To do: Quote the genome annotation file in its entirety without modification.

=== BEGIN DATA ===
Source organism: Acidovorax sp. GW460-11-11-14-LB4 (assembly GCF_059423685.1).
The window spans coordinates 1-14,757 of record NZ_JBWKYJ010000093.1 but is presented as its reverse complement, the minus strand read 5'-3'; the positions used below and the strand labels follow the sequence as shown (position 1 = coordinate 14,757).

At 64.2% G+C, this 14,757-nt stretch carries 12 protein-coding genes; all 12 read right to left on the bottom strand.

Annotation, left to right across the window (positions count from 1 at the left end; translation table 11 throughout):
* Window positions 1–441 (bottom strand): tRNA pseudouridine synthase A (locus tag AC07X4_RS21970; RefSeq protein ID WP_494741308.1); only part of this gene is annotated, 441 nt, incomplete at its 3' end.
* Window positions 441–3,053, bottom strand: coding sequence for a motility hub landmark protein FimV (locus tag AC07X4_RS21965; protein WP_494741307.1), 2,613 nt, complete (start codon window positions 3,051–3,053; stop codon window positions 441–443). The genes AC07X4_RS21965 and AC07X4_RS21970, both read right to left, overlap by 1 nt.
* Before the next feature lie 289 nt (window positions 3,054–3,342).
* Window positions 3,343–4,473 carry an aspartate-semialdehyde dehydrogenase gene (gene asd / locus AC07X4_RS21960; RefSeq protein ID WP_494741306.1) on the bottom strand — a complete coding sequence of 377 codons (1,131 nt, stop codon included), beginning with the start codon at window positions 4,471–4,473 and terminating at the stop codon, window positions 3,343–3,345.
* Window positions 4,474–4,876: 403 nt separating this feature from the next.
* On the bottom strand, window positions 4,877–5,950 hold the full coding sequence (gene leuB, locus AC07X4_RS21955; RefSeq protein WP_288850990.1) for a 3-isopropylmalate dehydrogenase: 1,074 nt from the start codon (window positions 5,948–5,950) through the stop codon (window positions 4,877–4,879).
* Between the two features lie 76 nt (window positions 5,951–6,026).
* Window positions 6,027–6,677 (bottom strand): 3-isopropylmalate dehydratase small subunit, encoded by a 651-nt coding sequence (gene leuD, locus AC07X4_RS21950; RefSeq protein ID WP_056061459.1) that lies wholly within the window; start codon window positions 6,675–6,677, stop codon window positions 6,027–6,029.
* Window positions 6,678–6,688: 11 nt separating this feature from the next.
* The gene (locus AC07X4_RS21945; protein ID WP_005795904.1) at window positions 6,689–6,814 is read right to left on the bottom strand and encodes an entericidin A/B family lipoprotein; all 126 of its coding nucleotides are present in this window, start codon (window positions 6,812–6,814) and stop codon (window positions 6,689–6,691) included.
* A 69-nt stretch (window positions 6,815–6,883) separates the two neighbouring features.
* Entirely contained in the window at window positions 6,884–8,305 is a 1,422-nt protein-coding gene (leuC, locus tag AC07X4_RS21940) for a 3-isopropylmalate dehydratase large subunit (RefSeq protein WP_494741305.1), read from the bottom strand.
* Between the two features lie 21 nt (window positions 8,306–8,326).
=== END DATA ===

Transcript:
Source organism: Acidovorax sp. GW460-11-11-14-LB4 (assembly GCF_059423685.1).
The window spans coordinates 1-14,757 of record NZ_JBWKYJ010000093.1 but is presented as its reverse complement, the minus strand read 5'-3'; the positions used below and the strand labels follow the sequence as shown (position 1 = coordinate 14,757).

At 64.2% G+C, this 14,757-nt stretch carries 12 protein-coding genes; all 12 read right to left on the bottom strand.

Annotation, left to right across the window (positions count from 1 at the left end; translation table 11 throughout):
* Window positions 1–441 (bottom strand): tRNA pseudouridine synthase A (locus tag AC07X4_RS21970; RefSeq protein ID WP_494741308.1); only part of this gene is annotated, 441 nt, incomplete at its 3' end.
* Window positions 441–3,053, bottom strand: coding sequence for a motility hub landmark protein FimV (locus tag AC07X4_RS21965; protein WP_494741307.1), 2,613 nt, complete (start codon window positions 3,051–3,053; stop codon window positions 441–443). The genes AC07X4_RS21965 and AC07X4_RS21970, both read right to left, overlap by 1 nt.
* Before the next feature lie 289 nt (window positions 3,054–3,342).
* Window positions 3,343–4,473 carry an aspartate-semialdehyde dehydrogenase gene (gene asd / locus AC07X4_RS21960; RefSeq protein ID WP_494741306.1) on the bottom strand — a complete coding sequence of 377 codons (1,131 nt, stop codon included), beginning with the start codon at window positions 4,471–4,473 and terminating at the stop codon, window positions 3,343–3,345.
* Window positions 4,474–4,876: 403 nt separating this feature from the next.
* On the bottom strand, window positions 4,877–5,950 hold the full coding sequence (gene leuB, locus AC07X4_RS21955; RefSeq protein WP_288850990.1) for a 3-isopropylmalate dehydrogenase: 1,074 nt from the start codon (window positions 5,948–5,950) through the stop codon (window positions 4,877–4,879).
* Between the two features lie 76 nt (window positions 5,951–6,026).
* Window positions 6,027–6,677 (bottom strand): 3-isopropylmalate dehydratase small subunit, encoded by a 651-nt coding sequence (gene leuD, locus AC07X4_RS21950; RefSeq protein ID WP_056061459.1) that lies wholly within the window; start codon window positions 6,675–6,677, stop codon window positions 6,027–6,029.
* Window positions 6,678–6,688: 11 nt separating this feature from the next.
* The gene (locus AC07X4_RS21945; protein ID WP_005795904.1) at window positions 6,689–6,814 is read right to left on the bottom strand and encodes an entericidin A/B family lipoprotein; all 126 of its coding nucleotides are present in this window, start codon (window positions 6,812–6,814) and stop codon (window positions 6,689–6,691) included.
* A 69-nt stretch (window positions 6,815–6,883) separates the two neighbouring features.
* Entirely contained in the window at window positions 6,884–8,305 is a 1,422-nt protein-coding gene (leuC, locus tag AC07X4_RS21940) for a 3-isopropylmalate dehydratase large subunit (RefSeq protein WP_494741305.1), read from the bottom strand.
* Between the two features lie 21 nt (window positions 8,306–8,326).